Like PIVOT, most active surveillance studies have found low rates of death from prostate cancer among men with low-risk disease. They have also found similar rates of all cause mortality in men who choose active surveillance when compared to men who got immediate treatment. In addition, men who choose an observational approach (active surveillance or watchful waiting) avoid or delay the side effects associated with surgery or radiation. Based on the strength of the accumulated evidence the NIH expert panel concluded that "active surveillance has emerged as a viable option that should be offered to all low-risk patients."
So why do 9 out of 10 men with prostate cancer in the US end up being treated shortly after they're diagnosed? It turns out that many prostate cancer patients have never heard of active surveillance or watchful waiting, and are never told that observation is an option they could consider for their cancer. In other cases active surveillance is discussed as a potential management option but is presented in an unfavorable manner (i.e., "we can treat your cancer or we can just do nothing").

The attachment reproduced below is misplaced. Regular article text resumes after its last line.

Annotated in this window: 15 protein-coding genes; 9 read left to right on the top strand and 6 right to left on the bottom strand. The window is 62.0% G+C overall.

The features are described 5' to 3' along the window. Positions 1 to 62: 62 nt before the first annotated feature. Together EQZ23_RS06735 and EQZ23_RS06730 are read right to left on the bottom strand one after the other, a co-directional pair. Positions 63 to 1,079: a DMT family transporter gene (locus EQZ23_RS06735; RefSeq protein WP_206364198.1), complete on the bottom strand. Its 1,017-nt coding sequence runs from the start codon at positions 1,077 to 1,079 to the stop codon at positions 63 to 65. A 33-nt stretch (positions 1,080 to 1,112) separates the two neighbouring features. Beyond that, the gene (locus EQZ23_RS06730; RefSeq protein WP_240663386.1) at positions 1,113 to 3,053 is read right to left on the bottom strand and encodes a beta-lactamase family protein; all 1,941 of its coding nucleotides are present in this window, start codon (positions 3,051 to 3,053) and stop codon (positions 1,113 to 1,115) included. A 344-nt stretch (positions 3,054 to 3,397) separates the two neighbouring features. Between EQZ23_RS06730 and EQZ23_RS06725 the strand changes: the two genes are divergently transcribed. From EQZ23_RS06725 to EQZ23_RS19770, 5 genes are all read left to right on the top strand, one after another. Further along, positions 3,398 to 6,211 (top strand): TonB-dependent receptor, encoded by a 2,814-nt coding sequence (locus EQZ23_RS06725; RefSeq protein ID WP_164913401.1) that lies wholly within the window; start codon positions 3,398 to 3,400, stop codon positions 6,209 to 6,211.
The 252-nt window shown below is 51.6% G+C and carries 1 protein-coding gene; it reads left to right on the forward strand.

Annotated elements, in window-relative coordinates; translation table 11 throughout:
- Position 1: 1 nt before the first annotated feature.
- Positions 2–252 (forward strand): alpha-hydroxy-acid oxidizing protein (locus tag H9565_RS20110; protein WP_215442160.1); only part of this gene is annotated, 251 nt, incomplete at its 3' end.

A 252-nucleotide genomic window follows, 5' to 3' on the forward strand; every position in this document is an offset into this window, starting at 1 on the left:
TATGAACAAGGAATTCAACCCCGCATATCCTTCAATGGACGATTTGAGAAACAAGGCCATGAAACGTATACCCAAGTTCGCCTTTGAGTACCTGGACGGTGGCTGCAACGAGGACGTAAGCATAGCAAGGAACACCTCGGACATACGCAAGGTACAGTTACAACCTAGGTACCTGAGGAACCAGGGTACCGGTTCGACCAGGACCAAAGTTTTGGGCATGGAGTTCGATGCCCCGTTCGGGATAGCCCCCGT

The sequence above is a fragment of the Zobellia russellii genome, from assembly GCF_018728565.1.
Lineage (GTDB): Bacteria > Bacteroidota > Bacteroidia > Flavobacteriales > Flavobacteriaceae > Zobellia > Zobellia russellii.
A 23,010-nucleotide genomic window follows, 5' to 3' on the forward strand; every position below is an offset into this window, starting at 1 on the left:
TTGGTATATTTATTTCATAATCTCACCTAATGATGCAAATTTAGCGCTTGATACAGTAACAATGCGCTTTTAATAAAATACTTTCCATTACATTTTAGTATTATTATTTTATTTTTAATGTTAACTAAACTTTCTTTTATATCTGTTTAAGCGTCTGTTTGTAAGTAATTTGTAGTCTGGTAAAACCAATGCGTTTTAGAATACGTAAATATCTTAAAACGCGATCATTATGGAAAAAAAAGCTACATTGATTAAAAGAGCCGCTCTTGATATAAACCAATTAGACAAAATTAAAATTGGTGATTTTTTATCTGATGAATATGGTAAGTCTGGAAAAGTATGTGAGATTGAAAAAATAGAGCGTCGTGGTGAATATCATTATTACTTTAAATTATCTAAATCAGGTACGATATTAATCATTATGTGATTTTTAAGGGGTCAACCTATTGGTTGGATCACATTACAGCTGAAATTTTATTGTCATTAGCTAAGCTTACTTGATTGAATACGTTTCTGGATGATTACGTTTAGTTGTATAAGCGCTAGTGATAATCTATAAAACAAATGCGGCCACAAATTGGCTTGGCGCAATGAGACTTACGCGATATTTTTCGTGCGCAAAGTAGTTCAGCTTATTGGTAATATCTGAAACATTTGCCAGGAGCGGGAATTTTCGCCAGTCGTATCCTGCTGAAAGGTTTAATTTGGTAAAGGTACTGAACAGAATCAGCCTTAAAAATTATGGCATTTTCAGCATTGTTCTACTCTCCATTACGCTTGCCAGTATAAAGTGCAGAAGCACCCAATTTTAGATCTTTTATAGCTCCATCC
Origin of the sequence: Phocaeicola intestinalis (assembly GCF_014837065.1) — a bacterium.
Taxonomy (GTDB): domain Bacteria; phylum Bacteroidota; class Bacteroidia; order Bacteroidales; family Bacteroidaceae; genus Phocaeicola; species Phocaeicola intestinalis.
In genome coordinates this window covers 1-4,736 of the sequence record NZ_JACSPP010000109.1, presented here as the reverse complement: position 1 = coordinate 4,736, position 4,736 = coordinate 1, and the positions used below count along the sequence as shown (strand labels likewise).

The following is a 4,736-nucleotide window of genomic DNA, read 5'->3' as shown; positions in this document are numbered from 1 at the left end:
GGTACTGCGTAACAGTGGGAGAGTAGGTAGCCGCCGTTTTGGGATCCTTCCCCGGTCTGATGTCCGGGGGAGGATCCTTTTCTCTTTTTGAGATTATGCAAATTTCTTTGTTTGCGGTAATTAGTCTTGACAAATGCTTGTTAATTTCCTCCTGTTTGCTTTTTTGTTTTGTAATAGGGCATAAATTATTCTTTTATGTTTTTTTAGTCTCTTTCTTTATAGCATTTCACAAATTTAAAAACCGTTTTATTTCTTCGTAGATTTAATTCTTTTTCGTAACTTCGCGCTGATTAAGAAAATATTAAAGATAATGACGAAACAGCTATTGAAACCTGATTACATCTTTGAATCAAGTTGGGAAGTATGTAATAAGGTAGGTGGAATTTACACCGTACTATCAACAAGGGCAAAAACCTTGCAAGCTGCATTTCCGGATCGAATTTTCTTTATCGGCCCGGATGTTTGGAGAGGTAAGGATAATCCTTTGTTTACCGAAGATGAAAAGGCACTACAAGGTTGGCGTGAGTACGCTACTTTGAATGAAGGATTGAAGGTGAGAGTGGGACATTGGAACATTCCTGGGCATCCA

Even in circumstances where active surveillance is discussed in a fair, objective manner there are a number of other factors that may influence the likelihood of men choosing and sticking with this option. These include whether or not their physician supports their choice, support from family and friends, and the patients' personal perceptions of and experience with cancer (whether they themselves have had other types of cancer in the past, or observed friends or family go through cancer treatment).
So if you or someone close to you has been diagnosed with prostate cancer - slow down! After getting past the shock, start asking some questions. Find out all that you can about the tumor, and determine whether the cancer fits into the low-risk category. Be sure to explore all treatment options, including active surveillance. In some cases of prostate cancer "no treatment" may turn out to be the best treatment.
Brooks is director of prostate and colorectal cancers for the American Cancer Society.